India is Power Surplus, E-Mobility Solutions in Interest of the Country: Gadkari

Union Minister Nitin Gadkari believes India is power surplus so the benefits of e-mobility solutions are very much in the interest of the country.

Union Minister for Road Transport and Highways, Minister of Shipping, and the Minister of Micro, Small and Medium Enterprises, Nitin Gadkari believes India is power surplus so the benefits of e-mobility solutions are very much in the interest of the country. Speaking at the India e-mobility Conclave 2020 (IMC 2020) organised by the India Energy Storage Alliance (IESA). The minister said that there is a strong need to develop import-substituting, cost-effective, indigenous, and pollution-free sustainable transportation systems in the country, and one of the most important solution is public transport on electricity.

The India e-Mobility Conclave 2020 (IMC 2020) conference provided a unique platform to interact, network and learn about market landscape, government policies, new products, EV and charging infrastructure deployments including fast charging and swapping technologies.

In his keynote address the minister went on to say that “presently we are electric surplus, and we are planning to make generation through solar energy, we have tremendous potential through hydropower, wind power also has substantial potential, so power is not a problem. Presently, power is an alternative which is very cheap. We are also making this hydrogen fuel cell technology in this country and now the idea is to make hydrogen fuel cell from biomass. These are the different types of technology available and we must move to those which are indigenous, and we do not need imports.”

He further added “Government approach is to give support to all new technologies but Make In India is equally important. Our priority is particularly for Li-ion batteries. We have already given two mines of Li-ion to private people and expecting outcome soon. For diesel buses, the cost of fuel is Rs 150/km but for e- buses it comes to Rs 50/km, so the capital cost is high, but fuel cost is low. For manufacturers, ‘Make in India’ and ‘Made in India’ is equally important, if you are importing materials from China and other countries and assembling that is not of use. We need to find an indigenous solution and that is very important.”

Dr. Rahul Walawalkar, President, India Energy Storage Alliance (IESA) said, “It’s great to see how fast the e-Mobility ecosystem is evolving in India. Since the last e-Mobility conclave, we have already seen the introduction of new EV models which have generated a lot of interest from consumers. The commercial fleets are rapidly adopting e-Mobility across 2W 3W & 4W segments.

“We need to focus on the right deployment of charging infrastructure to make it easy for users to switch to electric vehicles. With the upcoming advanced chemistry cell battery manufacturing mission of 50 GWh, we are confident that India can develop a robust ecosystem for R&D and manufacturing of advanced battery & EV technologies. IESA with its partnership with Energy Efficiency Services Ltd (EESL) is looking to play a role in accelerating faster adoption of EVs through the launch of EV Adopter Club.”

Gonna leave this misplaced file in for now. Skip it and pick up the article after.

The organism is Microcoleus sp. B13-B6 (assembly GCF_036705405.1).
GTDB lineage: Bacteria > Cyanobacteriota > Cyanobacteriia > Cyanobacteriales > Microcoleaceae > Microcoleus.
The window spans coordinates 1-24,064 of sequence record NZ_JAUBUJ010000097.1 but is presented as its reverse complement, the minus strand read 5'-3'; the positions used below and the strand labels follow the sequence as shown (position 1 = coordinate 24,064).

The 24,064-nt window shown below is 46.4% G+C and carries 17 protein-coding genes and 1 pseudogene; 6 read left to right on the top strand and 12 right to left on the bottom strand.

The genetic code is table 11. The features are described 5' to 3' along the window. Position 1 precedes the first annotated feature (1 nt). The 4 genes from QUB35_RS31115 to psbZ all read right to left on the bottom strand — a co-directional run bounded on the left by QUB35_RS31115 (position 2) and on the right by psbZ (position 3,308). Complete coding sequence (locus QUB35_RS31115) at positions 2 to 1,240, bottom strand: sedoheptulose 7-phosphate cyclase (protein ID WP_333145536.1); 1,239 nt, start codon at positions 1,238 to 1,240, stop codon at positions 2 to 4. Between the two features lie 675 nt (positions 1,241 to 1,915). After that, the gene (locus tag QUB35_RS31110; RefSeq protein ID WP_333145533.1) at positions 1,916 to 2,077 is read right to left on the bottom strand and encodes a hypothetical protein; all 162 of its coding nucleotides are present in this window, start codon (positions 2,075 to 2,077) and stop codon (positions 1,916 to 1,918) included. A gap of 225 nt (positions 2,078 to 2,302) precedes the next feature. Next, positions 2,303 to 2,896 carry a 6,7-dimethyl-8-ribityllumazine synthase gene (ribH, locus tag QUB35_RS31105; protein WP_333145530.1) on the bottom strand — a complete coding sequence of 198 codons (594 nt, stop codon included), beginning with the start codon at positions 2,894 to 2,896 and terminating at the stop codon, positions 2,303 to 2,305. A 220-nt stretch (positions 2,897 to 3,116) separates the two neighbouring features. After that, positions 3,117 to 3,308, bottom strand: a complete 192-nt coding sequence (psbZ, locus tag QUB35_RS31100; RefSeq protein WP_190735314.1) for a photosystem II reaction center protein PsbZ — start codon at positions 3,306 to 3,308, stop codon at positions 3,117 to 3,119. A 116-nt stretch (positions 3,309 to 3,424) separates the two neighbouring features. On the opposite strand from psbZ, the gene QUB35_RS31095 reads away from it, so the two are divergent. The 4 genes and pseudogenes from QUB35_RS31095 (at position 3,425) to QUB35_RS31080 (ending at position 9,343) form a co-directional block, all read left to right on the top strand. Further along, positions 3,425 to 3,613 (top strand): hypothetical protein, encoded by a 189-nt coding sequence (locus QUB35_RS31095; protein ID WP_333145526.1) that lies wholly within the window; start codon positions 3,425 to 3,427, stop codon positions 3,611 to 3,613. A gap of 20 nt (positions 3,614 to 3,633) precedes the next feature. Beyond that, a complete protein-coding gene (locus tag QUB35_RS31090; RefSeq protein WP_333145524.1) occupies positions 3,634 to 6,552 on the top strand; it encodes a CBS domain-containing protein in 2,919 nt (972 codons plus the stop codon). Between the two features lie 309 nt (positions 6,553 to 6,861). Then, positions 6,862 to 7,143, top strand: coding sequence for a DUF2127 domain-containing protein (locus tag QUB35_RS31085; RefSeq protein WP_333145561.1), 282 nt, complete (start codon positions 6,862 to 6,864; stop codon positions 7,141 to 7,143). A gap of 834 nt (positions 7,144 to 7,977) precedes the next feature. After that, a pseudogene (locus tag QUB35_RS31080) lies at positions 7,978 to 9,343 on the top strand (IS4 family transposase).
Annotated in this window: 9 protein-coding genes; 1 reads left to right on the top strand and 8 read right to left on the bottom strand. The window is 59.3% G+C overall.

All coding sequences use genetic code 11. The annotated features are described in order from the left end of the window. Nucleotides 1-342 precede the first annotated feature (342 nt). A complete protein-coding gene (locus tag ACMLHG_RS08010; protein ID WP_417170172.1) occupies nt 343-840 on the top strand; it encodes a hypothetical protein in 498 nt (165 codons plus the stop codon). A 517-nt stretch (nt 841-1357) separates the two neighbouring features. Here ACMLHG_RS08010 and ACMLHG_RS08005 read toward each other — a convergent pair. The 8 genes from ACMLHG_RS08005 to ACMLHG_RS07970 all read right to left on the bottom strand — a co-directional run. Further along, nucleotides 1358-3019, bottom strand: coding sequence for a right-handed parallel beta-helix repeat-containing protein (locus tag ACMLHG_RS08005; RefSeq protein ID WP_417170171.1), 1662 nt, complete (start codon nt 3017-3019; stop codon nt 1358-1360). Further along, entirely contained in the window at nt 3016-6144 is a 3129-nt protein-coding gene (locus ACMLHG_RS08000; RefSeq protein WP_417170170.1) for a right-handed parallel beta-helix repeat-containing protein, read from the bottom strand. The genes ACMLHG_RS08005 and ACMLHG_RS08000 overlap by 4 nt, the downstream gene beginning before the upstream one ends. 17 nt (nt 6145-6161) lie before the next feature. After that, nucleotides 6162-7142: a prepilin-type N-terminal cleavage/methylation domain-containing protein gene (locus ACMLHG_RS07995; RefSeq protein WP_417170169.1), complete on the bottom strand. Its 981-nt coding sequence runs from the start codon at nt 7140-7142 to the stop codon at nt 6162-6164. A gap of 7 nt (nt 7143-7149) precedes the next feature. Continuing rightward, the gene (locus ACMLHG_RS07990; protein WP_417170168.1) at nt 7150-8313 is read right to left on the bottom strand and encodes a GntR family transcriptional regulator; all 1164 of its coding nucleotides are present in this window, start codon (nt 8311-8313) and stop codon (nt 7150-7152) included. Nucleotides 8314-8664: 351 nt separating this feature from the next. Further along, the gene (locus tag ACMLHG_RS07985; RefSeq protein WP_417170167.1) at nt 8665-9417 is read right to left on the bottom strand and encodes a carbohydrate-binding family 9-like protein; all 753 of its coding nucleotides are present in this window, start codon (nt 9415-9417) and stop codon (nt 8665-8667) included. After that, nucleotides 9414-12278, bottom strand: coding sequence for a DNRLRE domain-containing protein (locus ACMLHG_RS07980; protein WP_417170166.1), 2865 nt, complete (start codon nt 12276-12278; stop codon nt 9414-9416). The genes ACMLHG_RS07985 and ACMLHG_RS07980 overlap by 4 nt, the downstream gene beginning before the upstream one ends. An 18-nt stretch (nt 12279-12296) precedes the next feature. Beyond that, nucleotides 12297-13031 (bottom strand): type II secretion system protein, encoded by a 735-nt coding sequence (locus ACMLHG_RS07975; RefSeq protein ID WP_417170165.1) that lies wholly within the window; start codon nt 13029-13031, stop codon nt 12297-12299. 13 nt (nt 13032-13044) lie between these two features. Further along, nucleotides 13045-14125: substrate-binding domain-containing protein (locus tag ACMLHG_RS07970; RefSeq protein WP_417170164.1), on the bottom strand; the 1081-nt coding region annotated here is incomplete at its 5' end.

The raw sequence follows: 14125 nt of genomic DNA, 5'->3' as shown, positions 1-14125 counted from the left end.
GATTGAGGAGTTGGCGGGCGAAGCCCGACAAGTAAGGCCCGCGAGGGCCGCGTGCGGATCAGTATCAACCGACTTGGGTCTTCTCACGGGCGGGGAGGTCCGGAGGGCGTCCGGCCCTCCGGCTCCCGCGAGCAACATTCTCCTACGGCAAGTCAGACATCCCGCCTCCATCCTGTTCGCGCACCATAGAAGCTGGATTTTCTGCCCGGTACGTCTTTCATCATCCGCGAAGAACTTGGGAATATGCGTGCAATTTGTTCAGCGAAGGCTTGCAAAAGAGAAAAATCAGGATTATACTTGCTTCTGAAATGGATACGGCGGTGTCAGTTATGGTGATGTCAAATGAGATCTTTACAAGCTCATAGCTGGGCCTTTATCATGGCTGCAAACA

An MoU was signed between EESL and India Energy Storage Alliance (IESA) to collaborate jointly to ensure faster adoption of EV mobility & pan India scaling of EV charging infrastructure. The initial focus of their work will be on the development and deployment of the pilot EV tracker tool including associated hardware, and an analysis of the potential for Telecom towers to double up as EV charging stations along the Golden Quadrilateral of India.

Anil Shrivastava – Mission Director, National Mission for Transformative Mobility & Battery Storage in NITI Aayog said “battery and EV will disrupt Indian scenario. E-mobility will be impacted by the pandemic and the demand for e-2W, including petrol and diesel 2Ws has picked up because people have realised that this is going to be the new normal and in that perspective, the demand is going up. India E-mobility Gadkari

“We have taken steps to improve EV demand, the Ministry of Power and Department of Heavy Industries is working on how to push e-2W and exploring a model that will separate cost of the vehicle from the source of its energy i.e. battery. If we separate electric vehicles from the battery, the upfront cost will be less and we are encouraging model where the battery can be separated be it leasing, swapping so on — so we are exploring these options.”

He added “Some other positive steps the government has taken is Ministry of Road Transport and Highways have finalised scrapping policy, testing centres should be there and standardisation, location for e-chargers have been identified. We are very close to a tipping point in EV adoption.”

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Ayush Verma

Ayush Verma

Ayush is a staff writer at saurenergy.com and writes on renewable energy with a special focus on solar and wind. Prior to this, as an engineering graduate trying to find his niche in the energy journalism segment, he worked as a correspondent for iamrenew.com.

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